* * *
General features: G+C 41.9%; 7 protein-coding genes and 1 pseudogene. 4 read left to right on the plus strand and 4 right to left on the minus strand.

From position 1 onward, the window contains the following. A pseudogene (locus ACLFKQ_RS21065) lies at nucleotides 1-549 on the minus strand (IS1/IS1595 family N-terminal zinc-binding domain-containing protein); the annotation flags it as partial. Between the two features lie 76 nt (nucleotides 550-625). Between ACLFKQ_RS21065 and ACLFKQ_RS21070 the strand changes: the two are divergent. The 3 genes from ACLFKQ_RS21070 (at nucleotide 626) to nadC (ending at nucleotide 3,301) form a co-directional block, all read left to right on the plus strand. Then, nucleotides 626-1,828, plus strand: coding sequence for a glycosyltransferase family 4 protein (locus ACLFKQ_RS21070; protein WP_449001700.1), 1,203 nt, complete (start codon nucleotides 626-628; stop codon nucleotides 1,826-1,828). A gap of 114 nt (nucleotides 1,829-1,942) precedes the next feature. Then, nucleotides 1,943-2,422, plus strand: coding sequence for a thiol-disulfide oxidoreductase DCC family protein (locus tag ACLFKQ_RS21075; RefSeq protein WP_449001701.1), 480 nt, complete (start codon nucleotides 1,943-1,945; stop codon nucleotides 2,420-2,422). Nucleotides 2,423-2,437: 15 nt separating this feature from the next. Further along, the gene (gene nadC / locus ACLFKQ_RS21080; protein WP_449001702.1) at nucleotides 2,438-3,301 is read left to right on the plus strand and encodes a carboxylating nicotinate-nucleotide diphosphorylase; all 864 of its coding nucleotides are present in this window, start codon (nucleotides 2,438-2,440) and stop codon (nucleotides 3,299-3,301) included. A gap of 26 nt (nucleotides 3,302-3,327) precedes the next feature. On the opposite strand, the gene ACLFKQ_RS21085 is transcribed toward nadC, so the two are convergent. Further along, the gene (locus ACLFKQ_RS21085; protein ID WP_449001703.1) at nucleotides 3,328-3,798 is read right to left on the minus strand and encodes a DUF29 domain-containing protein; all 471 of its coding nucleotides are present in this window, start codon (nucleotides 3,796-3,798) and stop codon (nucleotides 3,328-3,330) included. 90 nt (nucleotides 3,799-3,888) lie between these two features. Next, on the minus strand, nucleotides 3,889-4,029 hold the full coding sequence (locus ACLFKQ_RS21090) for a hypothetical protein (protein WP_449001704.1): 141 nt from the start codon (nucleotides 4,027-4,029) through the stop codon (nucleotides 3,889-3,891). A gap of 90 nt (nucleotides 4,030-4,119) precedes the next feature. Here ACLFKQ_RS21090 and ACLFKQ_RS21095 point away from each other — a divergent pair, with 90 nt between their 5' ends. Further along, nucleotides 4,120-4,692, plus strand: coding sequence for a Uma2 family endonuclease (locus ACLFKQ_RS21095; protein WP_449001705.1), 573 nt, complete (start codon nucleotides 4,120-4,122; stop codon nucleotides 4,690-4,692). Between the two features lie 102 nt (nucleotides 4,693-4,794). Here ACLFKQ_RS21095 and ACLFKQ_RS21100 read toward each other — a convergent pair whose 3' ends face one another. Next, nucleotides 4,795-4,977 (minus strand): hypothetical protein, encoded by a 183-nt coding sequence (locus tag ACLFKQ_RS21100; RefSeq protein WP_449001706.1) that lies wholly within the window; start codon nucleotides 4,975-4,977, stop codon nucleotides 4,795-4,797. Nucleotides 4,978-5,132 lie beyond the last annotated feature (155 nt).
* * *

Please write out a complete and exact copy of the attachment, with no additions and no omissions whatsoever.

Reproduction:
General features: G+C 41.9%; 7 protein-coding genes and 1 pseudogene. 4 read left to right on the plus strand and 4 right to left on the minus strand.

From position 1 onward, the window contains the following. A pseudogene (locus ACLFKQ_RS21065) lies at nucleotides 1-549 on the minus strand (IS1/IS1595 family N-terminal zinc-binding domain-containing protein); the annotation flags it as partial. Between the two features lie 76 nt (nucleotides 550-625). Between ACLFKQ_RS21065 and ACLFKQ_RS21070 the strand changes: the two are divergent. The 3 genes from ACLFKQ_RS21070 (at nucleotide 626) to nadC (ending at nucleotide 3,301) form a co-directional block, all read left to right on the plus strand. Then, nucleotides 626-1,828, plus strand: coding sequence for a glycosyltransferase family 4 protein (locus ACLFKQ_RS21070; protein WP_449001700.1), 1,203 nt, complete (start codon nucleotides 626-628; stop codon nucleotides 1,826-1,828). A gap of 114 nt (nucleotides 1,829-1,942) precedes the next feature. Then, nucleotides 1,943-2,422, plus strand: coding sequence for a thiol-disulfide oxidoreductase DCC family protein (locus tag ACLFKQ_RS21075; RefSeq protein WP_449001701.1), 480 nt, complete (start codon nucleotides 1,943-1,945; stop codon nucleotides 2,420-2,422). Nucleotides 2,423-2,437: 15 nt separating this feature from the next. Further along, the gene (gene nadC / locus ACLFKQ_RS21080; protein WP_449001702.1) at nucleotides 2,438-3,301 is read left to right on the plus strand and encodes a carboxylating nicotinate-nucleotide diphosphorylase; all 864 of its coding nucleotides are present in this window, start codon (nucleotides 2,438-2,440) and stop codon (nucleotides 3,299-3,301) included. A gap of 26 nt (nucleotides 3,302-3,327) precedes the next feature. On the opposite strand, the gene ACLFKQ_RS21085 is transcribed toward nadC, so the two are convergent. Further along, the gene (locus ACLFKQ_RS21085; protein ID WP_449001703.1) at nucleotides 3,328-3,798 is read right to left on the minus strand and encodes a DUF29 domain-containing protein; all 471 of its coding nucleotides are present in this window, start codon (nucleotides 3,796-3,798) and stop codon (nucleotides 3,328-3,330) included. 90 nt (nucleotides 3,799-3,888) lie between these two features. Next, on the minus strand, nucleotides 3,889-4,029 hold the full coding sequence (locus ACLFKQ_RS21090) for a hypothetical protein (protein WP_449001704.1): 141 nt from the start codon (nucleotides 4,027-4,029) through the stop codon (nucleotides 3,889-3,891). A gap of 90 nt (nucleotides 4,030-4,119) precedes the next feature. Here ACLFKQ_RS21090 and ACLFKQ_RS21095 point away from each other — a divergent pair, with 90 nt between their 5' ends. Further along, nucleotides 4,120-4,692, plus strand: coding sequence for a Uma2 family endonuclease (locus ACLFKQ_RS21095; protein WP_449001705.1), 573 nt, complete (start codon nucleotides 4,120-4,122; stop codon nucleotides 4,690-4,692). Between the two features lie 102 nt (nucleotides 4,693-4,794). Here ACLFKQ_RS21095 and ACLFKQ_RS21100 read toward each other — a convergent pair whose 3' ends face one another. Next, nucleotides 4,795-4,977 (minus strand): hypothetical protein, encoded by a 183-nt coding sequence (locus tag ACLFKQ_RS21100; RefSeq protein WP_449001706.1) that lies wholly within the window; start codon nucleotides 4,975-4,977, stop codon nucleotides 4,795-4,797. Nucleotides 4,978-5,132 lie beyond the last annotated feature (155 nt).